Anyways, everyone was surprised so we gathered around, chatted, and had some photo-ops. That’s me with Mayor David Miller, which Pauline egged me on to have taken. We continued with the walk which was at Queen’s Park, and Mayor Miller accompanied us for the first lap. After he left, we continued for another four laps before we were done. On the last lap, someone in our group stopped or was stopped by a CTV news reporter, and they went with us back to our staging area. They did some interviews for a piece they were working on about cheating in the school system, although only one person made it in. Pauline also apparently made it onto TV with a brief clip, but the video is transient so I won’t link it. The only thing I did was to loudly drop a wooden pole in the middle of the interview which also may have made it into the clip. Oops.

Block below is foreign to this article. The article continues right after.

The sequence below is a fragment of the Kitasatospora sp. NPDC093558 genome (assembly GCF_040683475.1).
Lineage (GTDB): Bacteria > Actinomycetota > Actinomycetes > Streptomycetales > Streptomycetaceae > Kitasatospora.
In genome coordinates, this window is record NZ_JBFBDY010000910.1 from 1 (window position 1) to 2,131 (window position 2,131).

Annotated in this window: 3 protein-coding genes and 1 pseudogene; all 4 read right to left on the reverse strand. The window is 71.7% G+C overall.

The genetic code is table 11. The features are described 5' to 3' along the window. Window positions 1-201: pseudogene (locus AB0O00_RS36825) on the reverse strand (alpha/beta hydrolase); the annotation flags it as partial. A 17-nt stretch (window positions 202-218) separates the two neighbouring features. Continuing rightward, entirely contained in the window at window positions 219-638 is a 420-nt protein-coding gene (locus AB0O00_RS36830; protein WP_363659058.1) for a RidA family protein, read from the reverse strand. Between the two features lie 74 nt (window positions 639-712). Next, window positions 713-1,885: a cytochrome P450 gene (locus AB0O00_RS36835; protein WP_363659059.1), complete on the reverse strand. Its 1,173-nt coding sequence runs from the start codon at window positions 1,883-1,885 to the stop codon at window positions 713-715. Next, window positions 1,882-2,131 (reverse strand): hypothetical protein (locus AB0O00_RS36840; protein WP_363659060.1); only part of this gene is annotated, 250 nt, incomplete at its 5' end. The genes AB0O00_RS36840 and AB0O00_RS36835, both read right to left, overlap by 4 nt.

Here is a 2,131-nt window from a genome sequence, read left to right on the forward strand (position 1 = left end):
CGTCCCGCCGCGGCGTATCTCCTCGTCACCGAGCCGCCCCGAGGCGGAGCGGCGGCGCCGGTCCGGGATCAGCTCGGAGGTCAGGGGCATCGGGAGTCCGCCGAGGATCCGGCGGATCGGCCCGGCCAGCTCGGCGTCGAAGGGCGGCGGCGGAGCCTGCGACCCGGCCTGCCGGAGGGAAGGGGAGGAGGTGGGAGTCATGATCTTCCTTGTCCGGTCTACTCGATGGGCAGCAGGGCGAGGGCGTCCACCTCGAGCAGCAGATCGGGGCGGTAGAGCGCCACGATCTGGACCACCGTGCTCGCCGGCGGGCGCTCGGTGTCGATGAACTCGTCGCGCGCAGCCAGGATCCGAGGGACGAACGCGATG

you know apparently there’s a thai model/idol/something-like-that who’s named christina aguilar <– that’s spelled correctly…apparently she’s a rip off of christina aguilera haha she also has some pics dressed up like she was from moulin rouge!…that’s so lame…cuz the funny thing is that she doesn’t even look like the real aguilera…that’s worse tha rip off of songs! you can check her out here. i also heard that some team lost 105-0 in university football…that’s sickkkkkkkkkk!!